Effective method of prevention, the National Diabetes Prevention Program

In the United States, the CDC created a very innovative program called the National Diabetes Prevention Program. This program is based on encouraging people with pre-diabetes to change their lifestyle. Different institutions across the United States offer this program.

Each pre-diabetes patient can follow a few sessions with the health coach (like a trainer) for about 1 year. This way, pre-diabetics learn to eat more healthily, including practice and regular exercise. It will be particularly important to eat less fatty, sugary foods and stop smoking.

The scientists who developed this program showed that reducing one kilogram of body weight decreases the risk of type 2 diabetes by 16%.

This tendency to act more and more in prevention is likely to be generalized to combat the rising costs of health systems. It is better to be safe than sorry.

Other tips to prevent prediabetes

In addition to exercising regularly and changing your diet, here are some helpful tips for lowering your blood sugar and reversing this diabetic trend:

– Try to sleep more than 6 hours a night, ideally an average of 7 hours a night. Too little sleep can impair metabolism, and in particular that of glucose. Short nights of sleep increase insulin resistance, a cause of type 2 diabetes.

– Try to relax, according to your beliefs, you could pray, do yoga, relaxation techniques, etc. Stress is a risk factor for prediabetes. Stress increases the level of cortisol which disrupts the body’s use of insulin. Sleep well, if possible more than 6 hours a night, it’s a way to reduce stress.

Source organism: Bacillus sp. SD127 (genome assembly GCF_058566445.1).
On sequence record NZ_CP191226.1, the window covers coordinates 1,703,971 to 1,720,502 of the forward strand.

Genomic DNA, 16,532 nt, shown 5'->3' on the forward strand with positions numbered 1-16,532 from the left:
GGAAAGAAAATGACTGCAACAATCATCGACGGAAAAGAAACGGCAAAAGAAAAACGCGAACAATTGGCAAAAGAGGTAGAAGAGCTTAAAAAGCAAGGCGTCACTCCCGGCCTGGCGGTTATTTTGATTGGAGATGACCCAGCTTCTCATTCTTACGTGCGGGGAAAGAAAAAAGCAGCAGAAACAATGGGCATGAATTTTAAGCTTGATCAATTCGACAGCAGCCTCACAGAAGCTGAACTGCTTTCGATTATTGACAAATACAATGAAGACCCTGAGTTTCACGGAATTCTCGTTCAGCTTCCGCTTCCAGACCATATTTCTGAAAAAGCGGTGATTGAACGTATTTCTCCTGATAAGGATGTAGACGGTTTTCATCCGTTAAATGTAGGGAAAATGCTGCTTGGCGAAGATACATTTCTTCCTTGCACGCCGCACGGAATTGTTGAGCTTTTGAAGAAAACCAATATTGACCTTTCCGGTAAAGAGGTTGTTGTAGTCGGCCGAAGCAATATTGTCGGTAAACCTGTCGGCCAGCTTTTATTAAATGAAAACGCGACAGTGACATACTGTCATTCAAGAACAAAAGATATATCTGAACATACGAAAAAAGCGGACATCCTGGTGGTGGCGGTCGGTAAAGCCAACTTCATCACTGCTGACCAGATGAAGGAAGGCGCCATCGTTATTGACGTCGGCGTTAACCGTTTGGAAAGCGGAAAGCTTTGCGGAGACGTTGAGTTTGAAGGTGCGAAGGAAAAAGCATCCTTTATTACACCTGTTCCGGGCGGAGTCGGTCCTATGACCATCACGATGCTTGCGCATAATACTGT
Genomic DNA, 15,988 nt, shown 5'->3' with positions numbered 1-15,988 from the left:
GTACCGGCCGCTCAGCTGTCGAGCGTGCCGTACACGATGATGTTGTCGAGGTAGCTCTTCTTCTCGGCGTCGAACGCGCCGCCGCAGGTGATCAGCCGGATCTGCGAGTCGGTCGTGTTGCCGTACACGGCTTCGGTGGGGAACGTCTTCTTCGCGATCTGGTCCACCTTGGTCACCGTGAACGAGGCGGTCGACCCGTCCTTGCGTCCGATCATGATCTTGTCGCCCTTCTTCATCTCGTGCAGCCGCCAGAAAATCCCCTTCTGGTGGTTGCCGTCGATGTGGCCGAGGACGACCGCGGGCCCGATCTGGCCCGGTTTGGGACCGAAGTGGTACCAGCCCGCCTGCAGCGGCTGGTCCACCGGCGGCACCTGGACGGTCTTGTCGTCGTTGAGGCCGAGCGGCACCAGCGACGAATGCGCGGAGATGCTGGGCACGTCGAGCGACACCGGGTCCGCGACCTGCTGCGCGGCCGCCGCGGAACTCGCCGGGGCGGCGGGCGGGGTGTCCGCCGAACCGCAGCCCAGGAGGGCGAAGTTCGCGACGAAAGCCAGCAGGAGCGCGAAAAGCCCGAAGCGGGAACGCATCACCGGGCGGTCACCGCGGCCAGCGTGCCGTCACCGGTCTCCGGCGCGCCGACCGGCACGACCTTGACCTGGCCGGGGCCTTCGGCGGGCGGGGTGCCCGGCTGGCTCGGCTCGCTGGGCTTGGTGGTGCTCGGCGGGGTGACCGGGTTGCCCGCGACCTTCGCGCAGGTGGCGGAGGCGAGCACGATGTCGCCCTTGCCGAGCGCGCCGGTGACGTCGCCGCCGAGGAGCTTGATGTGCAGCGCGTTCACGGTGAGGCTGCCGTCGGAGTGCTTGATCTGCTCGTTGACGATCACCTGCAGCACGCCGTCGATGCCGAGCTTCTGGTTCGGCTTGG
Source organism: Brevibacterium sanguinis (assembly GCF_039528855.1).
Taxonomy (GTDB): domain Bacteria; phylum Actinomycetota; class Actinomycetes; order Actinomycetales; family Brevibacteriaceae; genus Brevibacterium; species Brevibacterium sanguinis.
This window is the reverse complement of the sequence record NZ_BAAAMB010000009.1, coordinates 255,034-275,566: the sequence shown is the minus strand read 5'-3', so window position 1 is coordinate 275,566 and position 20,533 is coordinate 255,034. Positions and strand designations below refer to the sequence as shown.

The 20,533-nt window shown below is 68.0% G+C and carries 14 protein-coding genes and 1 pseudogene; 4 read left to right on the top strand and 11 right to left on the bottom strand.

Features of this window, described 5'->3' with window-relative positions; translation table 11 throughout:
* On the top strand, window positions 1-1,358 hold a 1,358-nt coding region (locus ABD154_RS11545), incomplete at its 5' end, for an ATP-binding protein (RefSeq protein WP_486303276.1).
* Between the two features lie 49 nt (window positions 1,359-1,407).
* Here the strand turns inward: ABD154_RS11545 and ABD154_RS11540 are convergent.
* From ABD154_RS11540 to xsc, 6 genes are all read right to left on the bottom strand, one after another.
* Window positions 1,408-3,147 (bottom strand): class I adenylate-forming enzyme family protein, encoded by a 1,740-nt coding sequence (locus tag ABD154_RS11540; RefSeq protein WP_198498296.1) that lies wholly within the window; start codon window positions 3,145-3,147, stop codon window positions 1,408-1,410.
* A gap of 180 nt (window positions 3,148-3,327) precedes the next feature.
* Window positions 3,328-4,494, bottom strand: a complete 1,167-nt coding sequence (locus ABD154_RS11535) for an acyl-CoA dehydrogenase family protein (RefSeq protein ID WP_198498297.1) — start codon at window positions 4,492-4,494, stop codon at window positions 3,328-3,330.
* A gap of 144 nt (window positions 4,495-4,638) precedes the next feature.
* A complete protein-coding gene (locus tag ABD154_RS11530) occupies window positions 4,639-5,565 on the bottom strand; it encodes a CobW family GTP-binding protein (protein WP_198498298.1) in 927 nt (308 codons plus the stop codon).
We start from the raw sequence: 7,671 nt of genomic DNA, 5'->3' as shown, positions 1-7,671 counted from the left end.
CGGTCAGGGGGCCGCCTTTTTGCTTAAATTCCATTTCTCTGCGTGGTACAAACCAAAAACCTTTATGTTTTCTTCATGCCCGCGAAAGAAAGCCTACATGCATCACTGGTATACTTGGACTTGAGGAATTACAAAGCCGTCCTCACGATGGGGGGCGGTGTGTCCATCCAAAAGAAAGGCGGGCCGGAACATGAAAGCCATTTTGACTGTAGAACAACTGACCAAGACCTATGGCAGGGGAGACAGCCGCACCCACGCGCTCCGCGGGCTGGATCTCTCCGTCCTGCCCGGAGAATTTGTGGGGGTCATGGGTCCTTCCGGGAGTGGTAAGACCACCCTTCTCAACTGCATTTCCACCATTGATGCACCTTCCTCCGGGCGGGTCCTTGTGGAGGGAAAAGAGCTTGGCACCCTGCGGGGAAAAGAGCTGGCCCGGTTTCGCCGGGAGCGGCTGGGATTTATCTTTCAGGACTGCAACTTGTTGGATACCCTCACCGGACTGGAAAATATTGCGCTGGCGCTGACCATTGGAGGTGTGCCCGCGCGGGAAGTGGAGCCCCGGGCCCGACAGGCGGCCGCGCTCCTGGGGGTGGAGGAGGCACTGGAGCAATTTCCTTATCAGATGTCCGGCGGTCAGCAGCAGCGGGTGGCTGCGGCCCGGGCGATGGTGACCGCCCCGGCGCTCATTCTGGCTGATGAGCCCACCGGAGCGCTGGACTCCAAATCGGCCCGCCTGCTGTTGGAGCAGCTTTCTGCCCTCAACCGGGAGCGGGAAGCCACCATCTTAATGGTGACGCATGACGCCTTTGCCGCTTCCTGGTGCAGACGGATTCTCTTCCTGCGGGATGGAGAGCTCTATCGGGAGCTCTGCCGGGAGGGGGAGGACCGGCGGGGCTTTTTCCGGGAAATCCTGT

– Consume foods based on  dietary fiber regularly . It is a good solution for controlling blood glucose. Beans and pods, as well as fruits, contain high amounts of fiber. The Mediterranean diet , rich in fruits, vegetables and olive oil, is an excellent diet to prevent the onset of diabetes. It will be necessary to avoid eating very sweet foods, as well as meat.

– Quit smoking , as tobacco apparently increases insulin resistance. The consequence for smokers is an increased risk of suffering from diabetes. It is estimated that smokers have between 30 and 40% more risk of suffering from diabetes compared to non-smokers.

– Low and very low carbohydrate diets (ketogenic diet) are the only dietary therapies that have consistently shown beneficial results for adults with diabetes (or pre-diabetes ). These are the 2019 findings from the American Diabetes Association 1.

treatment alternative

Alternatives may be recommended for some people with pre-diabetes in order to prevent the appearance of type 2 diabetes. Drug therapy may be indicated in individuals with several risk factors or who do not change their eating habits and lifestyle (sedentary lifestyle). ). Doctors often prescribe metformin or acarbose.

Metformin delays the onset of type 2 diabetes by an average of 15 years, as demonstrated by an extensive US government study.

Comparison between metformin and obesity surgery: